Make Manual Settings Work For You

That M on you camera or smartphone can be an intimidating option. Most of us never even bother to leave the auto mode and at the same time are wasting opportunities to take some experimental,  if not beautiful shots. OK,  I’ll admit it.  I rarely touch the M,  for manual,  settings on my standard camera,  but on my smartphone… that’s a whole other story.

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Manual focus on baseball, bringing stitching and leather into focus

Manual settings on a smartphone have been much easier for me to explore.  The touchscreen is the biggest reason manual settings are much simpler to work with.  I strongly suggest playing with focus first.  Auto mode doesn’t always capture the subject you had in mind in focus.  You may be taking a picture with a lot of things going on in it and the camera may decide that the background objects should be the focus,  when really you wanted that close up of your child’s reaction to the event.  That can be manipulated with manual focus.

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Bokeh effect makes an average suburban street look a little more intriguing.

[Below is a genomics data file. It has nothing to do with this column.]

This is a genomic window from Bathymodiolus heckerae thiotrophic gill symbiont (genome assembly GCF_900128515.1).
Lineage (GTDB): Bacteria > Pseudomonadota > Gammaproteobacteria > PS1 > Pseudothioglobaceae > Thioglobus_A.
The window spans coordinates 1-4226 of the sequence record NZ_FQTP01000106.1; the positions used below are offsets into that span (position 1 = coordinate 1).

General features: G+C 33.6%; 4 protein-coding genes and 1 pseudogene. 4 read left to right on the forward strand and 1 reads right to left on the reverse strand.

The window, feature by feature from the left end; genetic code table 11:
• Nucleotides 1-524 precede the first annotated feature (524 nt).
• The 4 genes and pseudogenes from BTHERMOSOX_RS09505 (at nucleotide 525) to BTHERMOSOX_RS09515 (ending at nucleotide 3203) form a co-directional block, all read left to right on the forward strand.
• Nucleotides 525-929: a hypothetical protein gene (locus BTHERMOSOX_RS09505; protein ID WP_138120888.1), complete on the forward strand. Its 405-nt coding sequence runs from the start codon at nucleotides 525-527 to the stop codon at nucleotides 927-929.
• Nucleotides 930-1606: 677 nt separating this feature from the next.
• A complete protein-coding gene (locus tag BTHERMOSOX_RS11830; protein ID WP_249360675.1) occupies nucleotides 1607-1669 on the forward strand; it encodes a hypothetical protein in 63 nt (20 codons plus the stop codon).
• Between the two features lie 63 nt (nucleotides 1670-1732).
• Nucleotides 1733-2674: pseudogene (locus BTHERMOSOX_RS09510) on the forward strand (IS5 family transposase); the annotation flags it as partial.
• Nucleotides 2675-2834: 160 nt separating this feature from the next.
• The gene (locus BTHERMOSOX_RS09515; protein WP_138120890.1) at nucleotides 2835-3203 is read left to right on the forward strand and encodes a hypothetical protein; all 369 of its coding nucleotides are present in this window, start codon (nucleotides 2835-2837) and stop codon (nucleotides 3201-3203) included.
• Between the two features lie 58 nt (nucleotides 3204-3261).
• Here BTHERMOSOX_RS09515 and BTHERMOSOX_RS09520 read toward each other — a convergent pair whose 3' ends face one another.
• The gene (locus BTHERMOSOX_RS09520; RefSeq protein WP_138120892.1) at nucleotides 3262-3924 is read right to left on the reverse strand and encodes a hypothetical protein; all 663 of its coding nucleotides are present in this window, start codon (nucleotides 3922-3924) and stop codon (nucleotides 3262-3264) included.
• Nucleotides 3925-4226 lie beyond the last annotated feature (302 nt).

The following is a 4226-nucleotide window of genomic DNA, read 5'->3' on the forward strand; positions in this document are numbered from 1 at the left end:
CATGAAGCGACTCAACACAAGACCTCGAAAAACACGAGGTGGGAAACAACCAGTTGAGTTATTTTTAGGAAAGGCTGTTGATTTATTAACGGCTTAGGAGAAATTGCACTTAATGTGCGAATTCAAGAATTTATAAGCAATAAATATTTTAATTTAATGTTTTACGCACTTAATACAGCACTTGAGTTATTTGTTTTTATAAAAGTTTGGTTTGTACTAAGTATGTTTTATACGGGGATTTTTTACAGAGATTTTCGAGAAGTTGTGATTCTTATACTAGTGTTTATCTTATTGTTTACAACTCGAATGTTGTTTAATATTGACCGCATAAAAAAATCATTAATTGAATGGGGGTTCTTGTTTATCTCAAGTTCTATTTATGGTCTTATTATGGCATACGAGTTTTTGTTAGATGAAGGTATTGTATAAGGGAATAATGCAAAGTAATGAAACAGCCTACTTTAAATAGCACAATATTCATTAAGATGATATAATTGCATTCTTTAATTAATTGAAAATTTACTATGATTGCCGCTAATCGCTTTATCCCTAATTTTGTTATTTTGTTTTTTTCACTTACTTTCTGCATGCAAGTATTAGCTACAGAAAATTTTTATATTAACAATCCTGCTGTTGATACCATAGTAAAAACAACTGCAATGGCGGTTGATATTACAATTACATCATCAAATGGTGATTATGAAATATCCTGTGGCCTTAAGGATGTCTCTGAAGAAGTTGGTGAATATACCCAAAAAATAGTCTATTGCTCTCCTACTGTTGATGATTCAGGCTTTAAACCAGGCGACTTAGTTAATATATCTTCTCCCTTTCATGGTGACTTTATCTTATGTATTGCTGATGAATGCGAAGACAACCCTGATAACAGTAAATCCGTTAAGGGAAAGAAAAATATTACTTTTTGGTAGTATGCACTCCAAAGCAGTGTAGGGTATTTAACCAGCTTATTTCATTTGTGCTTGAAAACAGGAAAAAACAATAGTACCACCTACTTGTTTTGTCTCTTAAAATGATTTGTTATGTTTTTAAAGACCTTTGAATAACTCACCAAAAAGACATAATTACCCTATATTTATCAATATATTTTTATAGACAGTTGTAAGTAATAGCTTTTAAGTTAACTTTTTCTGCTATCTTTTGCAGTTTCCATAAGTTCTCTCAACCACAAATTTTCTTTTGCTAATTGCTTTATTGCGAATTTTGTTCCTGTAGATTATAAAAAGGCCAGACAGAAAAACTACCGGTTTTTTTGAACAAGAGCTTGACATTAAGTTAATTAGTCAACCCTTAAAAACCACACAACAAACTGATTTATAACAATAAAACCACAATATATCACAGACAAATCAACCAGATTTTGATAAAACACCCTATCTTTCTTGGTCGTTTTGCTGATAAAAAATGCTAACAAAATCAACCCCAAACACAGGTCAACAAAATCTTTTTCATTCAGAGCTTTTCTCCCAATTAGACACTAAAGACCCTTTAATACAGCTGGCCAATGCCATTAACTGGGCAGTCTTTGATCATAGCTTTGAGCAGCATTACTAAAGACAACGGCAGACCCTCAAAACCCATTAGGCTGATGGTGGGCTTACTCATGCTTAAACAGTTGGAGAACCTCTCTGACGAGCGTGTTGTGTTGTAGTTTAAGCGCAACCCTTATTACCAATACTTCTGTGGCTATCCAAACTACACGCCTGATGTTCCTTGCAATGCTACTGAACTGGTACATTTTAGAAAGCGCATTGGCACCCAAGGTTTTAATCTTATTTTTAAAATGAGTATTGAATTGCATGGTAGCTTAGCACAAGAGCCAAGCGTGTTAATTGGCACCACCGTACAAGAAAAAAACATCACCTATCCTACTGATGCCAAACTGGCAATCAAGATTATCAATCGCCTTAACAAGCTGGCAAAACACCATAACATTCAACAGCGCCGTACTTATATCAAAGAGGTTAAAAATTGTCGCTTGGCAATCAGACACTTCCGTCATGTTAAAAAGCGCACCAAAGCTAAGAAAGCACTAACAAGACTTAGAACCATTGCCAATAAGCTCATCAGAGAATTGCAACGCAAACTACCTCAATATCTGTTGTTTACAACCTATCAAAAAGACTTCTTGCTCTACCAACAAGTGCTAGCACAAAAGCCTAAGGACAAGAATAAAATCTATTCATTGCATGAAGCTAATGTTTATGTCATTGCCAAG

Bokeh effects are another great reason to manipulate manual focus. You can make some very unique and interesting images by taking the whole shot out of focus. I love to use these images as backgrounds for my phone or desktop. One thing to remember is that manual shots take a tad bit longer to capture, so please don’t forget to have a steady hand or tripod. It will reduce blur from movement and leave you with a quality shot.

Another great feature to play with is the shutter speed. Shutter speed is a feature that definitely benefits from the use of a tripod. By adjusting shutter speeds you can adjust the amount of light the lens takes in. The slower the speed, the more light you can take in, the steadier the hand required to get the right shot. This is ideal in darker settings where you want to bring more light to the image.

I still have yet to capture my first light stream image, but I know that the secret is in the shutter speed. Actually, this is my next photography goal. I’ve had many unsuccessful attempts, mostly  because I didn’t use a tripod. You can also get a soft, flowing water effect with shutter speed adjustment. That’s on my list as well.

Lights on the freeway with a two second shutter speed
Lights on the freeway with a two second shutter speed. Photo taken by Richard Torres

Since I’ve mentioned a tripod a few times, let me recommend something small and simple like a Gorilla Pod. This is my go to for smartphone photography. I love that it is flexible so I can adjust it as necessary. I’ve even wrapped it around chain link fence to take shots of my son playing in a baseball game.

Please give these suggestions a try and feel free to tag me on social media to share your results. It was great seeing some of your shots after trying the tweaks from the last post. Don’t get frustrated with your manual settings. Keep at it and enjoy some really awesome shots you may have not thought were possible with your smartphone or camera.

 

 

 

 

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